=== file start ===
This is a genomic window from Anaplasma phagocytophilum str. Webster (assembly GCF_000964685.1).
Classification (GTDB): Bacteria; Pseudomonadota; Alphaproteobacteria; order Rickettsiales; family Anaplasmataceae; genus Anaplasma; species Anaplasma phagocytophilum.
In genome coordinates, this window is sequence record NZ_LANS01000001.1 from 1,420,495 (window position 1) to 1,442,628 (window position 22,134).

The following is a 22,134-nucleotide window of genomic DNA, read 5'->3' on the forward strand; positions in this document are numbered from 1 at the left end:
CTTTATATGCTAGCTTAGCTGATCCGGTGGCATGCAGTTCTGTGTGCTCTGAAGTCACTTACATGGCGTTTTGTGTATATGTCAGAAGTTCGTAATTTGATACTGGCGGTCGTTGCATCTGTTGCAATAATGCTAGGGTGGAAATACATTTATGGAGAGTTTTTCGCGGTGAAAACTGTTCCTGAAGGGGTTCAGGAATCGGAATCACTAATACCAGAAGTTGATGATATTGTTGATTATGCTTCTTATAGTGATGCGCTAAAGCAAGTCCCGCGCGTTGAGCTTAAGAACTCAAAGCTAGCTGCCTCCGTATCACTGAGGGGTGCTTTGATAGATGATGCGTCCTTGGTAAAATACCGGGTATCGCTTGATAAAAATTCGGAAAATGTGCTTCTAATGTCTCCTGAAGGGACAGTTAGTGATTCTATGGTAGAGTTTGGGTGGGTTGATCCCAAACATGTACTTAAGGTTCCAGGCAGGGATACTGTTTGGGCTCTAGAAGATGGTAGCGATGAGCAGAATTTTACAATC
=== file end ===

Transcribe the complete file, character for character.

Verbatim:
This is a genomic window from Anaplasma phagocytophilum str. Webster (assembly GCF_000964685.1).
Classification (GTDB): Bacteria; Pseudomonadota; Alphaproteobacteria; order Rickettsiales; family Anaplasmataceae; genus Anaplasma; species Anaplasma phagocytophilum.
In genome coordinates, this window is sequence record NZ_LANS01000001.1 from 1,420,495 (window position 1) to 1,442,628 (window position 22,134).

The following is a 22,134-nucleotide window of genomic DNA, read 5'->3' on the forward strand; positions in this document are numbered from 1 at the left end:
CTTTATATGCTAGCTTAGCTGATCCGGTGGCATGCAGTTCTGTGTGCTCTGAAGTCACTTACATGGCGTTTTGTGTATATGTCAGAAGTTCGTAATTTGATACTGGCGGTCGTTGCATCTGTTGCAATAATGCTAGGGTGGAAATACATTTATGGAGAGTTTTTCGCGGTGAAAACTGTTCCTGAAGGGGTTCAGGAATCGGAATCACTAATACCAGAAGTTGATGATATTGTTGATTATGCTTCTTATAGTGATGCGCTAAAGCAAGTCCCGCGCGTTGAGCTTAAGAACTCAAAGCTAGCTGCCTCCGTATCACTGAGGGGTGCTTTGATAGATGATGCGTCCTTGGTAAAATACCGGGTATCGCTTGATAAAAATTCGGAAAATGTGCTTCTAATGTCTCCTGAAGGGACAGTTAGTGATTCTATGGTAGAGTTTGGGTGGGTTGATCCCAAACATGTACTTAAGGTTCCAGGCAGGGATACTGTTTGGGCTCTAGAAGATGGTAGCGATGAGCAGAATTTTACAATC